What Should I Expect?
The Place of Worship
As you enter, you will notice an atmosphere of worship and reverence. Episcopal churches are built in many architectural styles, but whether the church is large or small, your eye will be drawn to the altar and to the cross. On or near the altar, there are candles to remind us that Christ is the “Light of the world” (John 8:12). We also have flowers to beautify God’s house. At the front of the church, there is a lectern and a pulpit for the proclamation of the Word. Here the Scriptures are read and the sermon is preached.
The Act of Worship
In the pew, you will find the Book of Common Prayer. This allows the congregation to fully participate in every service. You may wonder when to stand or kneel. Practices vary. The general rule is to stand to sing (hymns are found in the Hymnal in the pew rack). Other songs may be printed as part of the service. We also stand to say our affirmation of faith, the Creed, and for the reading of the Gospel. Psalms can be sung or said, sitting or standing. We sit during readings from the Old / New Testaments, the sermon, and the choir anthems. We stand or kneel for prayer to show our gratefulness to God,
The Regular Services
The principal service is the Holy Eucharist (Holy Communion). In some churches, it is celebrated without music at the early Sunday morning service. Weekday celebrations are generally without music and without sermon. When celebrated at a later hour on Sundays, or on great Christian days such as Christmas, music and a sermon are customary. Another service is Morning Prayer. The parallel evening service is Evening Prayer. These services consist of psalms, Bible readings, and prayers, and may include a sermon. They may be with or without music. While some parts of the services are always the same, others change. At the Holy Eucharist, for example, two or three Bible selections are read. These change each Sunday. So do the psalms. Certain prayers also change, in order to provide variety. Page numbers for parts of the service printed elsewhere in the Book are usually announced or given in the service bulletin, but do not be embarrassed to ask your neighbor for the page number. You will find the services of the church beautiful in their ordered dignity, God-centred, and yet mindful of the nature and needs of human beings.
Before and After
It is the custom upon entering church to kneel in the pew for a prayer of personal preparation for worship. In many churches, it is also the custom to bow to the altar on entering and leaving the church as an act of reverence for Christ. Most Anglicans do not talk in church before a service, but use this time for personal meditation and devotions. At the end of the service, some persons kneel for a private prayer before leaving; others may sit and listen to the organ postlude.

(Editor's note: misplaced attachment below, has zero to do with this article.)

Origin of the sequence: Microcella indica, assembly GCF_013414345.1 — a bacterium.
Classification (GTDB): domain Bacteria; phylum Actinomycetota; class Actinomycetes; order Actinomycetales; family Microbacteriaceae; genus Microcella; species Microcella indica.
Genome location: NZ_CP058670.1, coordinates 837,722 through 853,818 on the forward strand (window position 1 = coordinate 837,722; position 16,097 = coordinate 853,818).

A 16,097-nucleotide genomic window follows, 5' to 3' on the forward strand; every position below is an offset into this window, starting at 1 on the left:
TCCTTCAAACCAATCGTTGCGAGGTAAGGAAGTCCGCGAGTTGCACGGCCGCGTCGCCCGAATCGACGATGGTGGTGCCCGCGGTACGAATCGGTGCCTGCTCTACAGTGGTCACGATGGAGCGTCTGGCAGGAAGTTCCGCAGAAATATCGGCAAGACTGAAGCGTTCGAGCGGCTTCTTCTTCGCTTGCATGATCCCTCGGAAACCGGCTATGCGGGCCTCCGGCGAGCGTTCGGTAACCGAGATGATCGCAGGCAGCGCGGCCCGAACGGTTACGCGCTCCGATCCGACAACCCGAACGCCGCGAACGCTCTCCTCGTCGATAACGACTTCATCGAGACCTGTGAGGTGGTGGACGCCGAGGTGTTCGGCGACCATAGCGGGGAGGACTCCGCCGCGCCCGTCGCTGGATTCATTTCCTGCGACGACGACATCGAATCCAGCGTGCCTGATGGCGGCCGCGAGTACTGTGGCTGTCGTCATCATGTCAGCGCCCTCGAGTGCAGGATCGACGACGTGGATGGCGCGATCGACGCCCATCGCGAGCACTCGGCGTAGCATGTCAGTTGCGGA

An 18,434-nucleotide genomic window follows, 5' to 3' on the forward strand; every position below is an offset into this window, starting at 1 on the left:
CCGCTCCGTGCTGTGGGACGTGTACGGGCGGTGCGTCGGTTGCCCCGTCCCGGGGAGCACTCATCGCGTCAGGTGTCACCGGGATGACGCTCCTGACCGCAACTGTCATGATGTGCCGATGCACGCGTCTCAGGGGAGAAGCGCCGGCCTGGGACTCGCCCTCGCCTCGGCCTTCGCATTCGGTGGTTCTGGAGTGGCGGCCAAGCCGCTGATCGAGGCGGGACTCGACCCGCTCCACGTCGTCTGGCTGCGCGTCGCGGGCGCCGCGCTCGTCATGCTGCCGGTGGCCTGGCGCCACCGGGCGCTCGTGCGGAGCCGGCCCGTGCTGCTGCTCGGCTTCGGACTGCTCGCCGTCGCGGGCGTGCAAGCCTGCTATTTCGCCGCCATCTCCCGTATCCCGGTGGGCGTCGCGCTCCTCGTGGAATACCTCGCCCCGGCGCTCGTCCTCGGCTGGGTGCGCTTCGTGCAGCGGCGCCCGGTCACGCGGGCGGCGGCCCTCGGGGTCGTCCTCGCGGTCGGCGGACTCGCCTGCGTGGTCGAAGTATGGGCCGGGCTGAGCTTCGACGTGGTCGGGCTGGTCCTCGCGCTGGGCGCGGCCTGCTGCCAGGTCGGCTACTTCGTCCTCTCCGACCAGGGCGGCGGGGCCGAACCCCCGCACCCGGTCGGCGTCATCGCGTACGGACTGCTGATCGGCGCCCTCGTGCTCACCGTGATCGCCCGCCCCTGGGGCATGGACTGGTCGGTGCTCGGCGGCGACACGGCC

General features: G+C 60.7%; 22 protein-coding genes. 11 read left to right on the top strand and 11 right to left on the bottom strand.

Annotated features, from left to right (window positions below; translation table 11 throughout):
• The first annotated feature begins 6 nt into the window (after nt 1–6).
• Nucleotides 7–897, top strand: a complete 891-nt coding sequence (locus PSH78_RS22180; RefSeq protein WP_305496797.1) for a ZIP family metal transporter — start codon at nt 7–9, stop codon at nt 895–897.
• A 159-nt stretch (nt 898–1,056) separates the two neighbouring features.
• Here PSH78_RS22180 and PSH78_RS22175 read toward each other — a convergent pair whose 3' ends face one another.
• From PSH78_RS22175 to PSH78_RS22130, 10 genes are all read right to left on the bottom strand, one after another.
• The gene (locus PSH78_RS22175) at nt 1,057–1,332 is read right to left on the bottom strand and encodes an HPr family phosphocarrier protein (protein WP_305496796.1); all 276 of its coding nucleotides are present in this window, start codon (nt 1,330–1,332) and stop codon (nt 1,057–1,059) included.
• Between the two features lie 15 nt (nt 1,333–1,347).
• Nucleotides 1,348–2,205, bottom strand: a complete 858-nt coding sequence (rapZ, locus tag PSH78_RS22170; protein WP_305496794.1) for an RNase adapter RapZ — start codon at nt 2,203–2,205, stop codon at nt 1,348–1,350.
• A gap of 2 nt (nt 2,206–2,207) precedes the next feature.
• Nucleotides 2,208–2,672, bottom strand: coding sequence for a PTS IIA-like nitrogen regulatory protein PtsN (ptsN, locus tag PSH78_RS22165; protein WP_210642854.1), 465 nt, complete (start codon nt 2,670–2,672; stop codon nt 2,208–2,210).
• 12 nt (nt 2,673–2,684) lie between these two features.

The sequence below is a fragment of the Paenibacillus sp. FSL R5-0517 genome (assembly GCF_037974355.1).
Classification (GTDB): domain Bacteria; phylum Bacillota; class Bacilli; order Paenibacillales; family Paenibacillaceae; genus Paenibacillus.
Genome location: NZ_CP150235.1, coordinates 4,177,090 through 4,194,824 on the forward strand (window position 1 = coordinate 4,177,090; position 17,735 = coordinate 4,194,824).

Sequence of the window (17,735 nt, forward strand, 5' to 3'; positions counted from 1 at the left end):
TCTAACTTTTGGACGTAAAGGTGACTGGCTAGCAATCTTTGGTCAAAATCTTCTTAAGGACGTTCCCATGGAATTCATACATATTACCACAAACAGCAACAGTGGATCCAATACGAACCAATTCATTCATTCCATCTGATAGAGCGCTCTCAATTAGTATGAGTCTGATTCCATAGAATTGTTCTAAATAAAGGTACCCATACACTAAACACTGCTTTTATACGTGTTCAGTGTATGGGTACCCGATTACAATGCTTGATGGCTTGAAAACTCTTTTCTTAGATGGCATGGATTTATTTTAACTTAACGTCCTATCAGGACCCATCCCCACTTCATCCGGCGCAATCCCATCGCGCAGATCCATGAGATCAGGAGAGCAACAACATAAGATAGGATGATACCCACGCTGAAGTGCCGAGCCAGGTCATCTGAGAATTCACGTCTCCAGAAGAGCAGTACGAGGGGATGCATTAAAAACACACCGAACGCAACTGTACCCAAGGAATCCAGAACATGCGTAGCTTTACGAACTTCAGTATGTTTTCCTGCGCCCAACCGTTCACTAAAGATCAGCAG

Coming and Going
Ushers will greet you and provide you with a service bulletin. If you need assistance walking to a pew, they are happy to help. If you have questions about the service, they will answer them. Following the service, the priest greets people as they leave.
What Clergy Wear
To add to the beauty and festivity of the services, and to signify their special ministries, the clergy and other ministers customarily wear vestments. Choir vestments usually consist of an undergown called a cassock and a white gathered overgown called a surplice. The clergy also wear a cassock and surplice. Another familiar vestment is the alb, a white tunic with sleeves that covers the body from neck to ankles. Over it (or over the surplice) ordained ministers wear a stole, a narrow band of colored fabric. Deacons wear the stole over one shoulder, priests and bishops over both shoulders. At Holy Eucharist, the priest wears a chasuble (a circular garment that envelopes the body) over the alb and stole. The deacon’s corresponding vestment has sleeves and is called a dalmatic. Bishops sometimes wear a special headcovering called a mitre. Stoles, chasubles, and dalmatics, as well as altar coverings, are usually made of rich fabrics. Their color changes with the seasons and holy days of the Church Year.
The Church Year
The Anglican Church observes the traditional Christian calendar. The season of Advent, during which we prepare for Christmas, begins on the Sunday closest to November 30. Christmas itself lasts twelve days, after which we celebrate the feast of the Epiphany (January 6). Lent, the forty days of preparation for Easter, begins on Ash Wednesday. Easter season lasts fifty days, concluding on the feast of Pentecost. During these times the Bible readings are chosen for their appropriateness to the season. During the rest of the year, the season after Epiphany and the long season after Pentecost (except for a few special Sundays), the New Testament is read sequentially from Sunday to Sunday. The Old Testament lesson corresponds in theme with one of the New Testament readings.
You Will Not be Embarrassed
When you visit our church, you will be a respected and welcome guest. You will not be singled out in an embarrassing way, nor asked to stand before the congregation nor to come forward. You will worship God with us.